By David Lawson
The recent stall in Commonwealth Government Securities on issue will continue to put pressure on the Reserve Bank of Australia to reduce the cash rate. As noted by Glenn Stevens in this weeks Media Release on the June Monetary Policy Decision:
10-year bond yields averaged a decline of 3 basis points per trading day for the month of April. The spread on government bond yields and the Target rate continues to widen.
It is crystal clear that the force behind the demand from investors is the desire for a safe haven when risky assets are so downside volatile, but what about the CGSs supply side of the market? The CGSs market was increasing at an average rate of 3% per month since September 2008, but this growth engine has since stalled. In April Commonwealth Securities on issue declined by 4%, in a period of heightened uncertainty and volatility in the global financial markets. This could be seen as the result of a legislature-imposed supply constraint, given the Australian Federal government’s debt ceiling, as shown in Statement 7 of the 2012 budget:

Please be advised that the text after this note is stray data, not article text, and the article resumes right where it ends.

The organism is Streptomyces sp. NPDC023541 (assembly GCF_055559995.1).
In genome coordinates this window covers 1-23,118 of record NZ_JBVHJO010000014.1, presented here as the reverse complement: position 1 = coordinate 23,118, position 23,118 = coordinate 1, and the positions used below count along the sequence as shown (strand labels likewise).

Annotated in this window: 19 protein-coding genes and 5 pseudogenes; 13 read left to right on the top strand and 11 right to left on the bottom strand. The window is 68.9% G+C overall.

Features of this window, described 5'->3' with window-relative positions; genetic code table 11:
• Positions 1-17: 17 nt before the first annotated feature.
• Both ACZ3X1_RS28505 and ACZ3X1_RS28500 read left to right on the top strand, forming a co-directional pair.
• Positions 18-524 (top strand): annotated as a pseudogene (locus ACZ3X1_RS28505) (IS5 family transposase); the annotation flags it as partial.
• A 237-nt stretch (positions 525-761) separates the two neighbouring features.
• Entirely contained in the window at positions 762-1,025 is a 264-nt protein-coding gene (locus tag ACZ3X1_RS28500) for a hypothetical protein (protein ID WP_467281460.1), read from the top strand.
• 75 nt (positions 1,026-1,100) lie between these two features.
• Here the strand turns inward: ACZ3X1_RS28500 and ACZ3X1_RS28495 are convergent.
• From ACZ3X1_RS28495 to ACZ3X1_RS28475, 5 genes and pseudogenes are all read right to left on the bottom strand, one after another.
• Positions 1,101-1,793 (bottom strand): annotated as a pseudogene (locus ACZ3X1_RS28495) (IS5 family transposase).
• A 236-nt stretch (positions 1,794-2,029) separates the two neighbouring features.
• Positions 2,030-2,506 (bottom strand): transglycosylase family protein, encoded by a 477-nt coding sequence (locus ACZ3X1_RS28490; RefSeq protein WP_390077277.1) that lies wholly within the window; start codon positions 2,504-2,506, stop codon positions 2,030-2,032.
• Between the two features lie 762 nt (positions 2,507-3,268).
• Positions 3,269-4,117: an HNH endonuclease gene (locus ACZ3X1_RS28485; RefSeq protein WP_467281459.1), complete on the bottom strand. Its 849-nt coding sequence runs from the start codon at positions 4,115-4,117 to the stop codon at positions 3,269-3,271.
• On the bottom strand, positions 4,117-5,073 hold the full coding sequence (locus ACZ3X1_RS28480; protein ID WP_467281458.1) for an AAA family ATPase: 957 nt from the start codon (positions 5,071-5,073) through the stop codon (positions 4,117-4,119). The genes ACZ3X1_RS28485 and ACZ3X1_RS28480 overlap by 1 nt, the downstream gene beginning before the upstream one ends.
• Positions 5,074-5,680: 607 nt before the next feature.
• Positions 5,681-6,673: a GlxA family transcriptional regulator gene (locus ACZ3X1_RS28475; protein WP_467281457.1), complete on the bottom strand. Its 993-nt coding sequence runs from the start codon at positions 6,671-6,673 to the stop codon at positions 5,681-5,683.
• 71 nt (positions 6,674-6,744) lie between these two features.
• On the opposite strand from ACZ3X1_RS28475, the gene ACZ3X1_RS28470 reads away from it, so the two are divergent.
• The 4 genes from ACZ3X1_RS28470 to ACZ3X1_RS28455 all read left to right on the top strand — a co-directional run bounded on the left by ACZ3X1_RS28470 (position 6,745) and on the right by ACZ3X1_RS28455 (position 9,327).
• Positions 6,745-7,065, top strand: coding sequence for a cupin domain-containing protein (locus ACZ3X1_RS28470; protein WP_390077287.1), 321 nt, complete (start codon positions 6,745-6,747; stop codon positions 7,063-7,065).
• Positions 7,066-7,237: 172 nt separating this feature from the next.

At a 3% monthly growth rate, CGSs on issue would have surpassed the $250 billion ceiling last month.
With the Australian Federal Government approaching their credit limit, CGSs are inherently feeling the pressure of scarcity, driving up prices and pushing yields down. This is giving weight to somewhat subjective statements about further interest rate cuts this year in the press, whereby the RBA will need to continue cutting the cash rate to follow the trend of government bond yields.
This ceiling is encumbrance on foreign buyers on have brought up large amounts of the CGSs, adding to our official-net foreign debt levels.
Which has also played a primary role in overinflating of the Australian dollar.
Naturally, as interest rates fall following bond yields, the Australian dollar will come back to a more realistic valuation, and we will soon discover that Australia is in fact not different!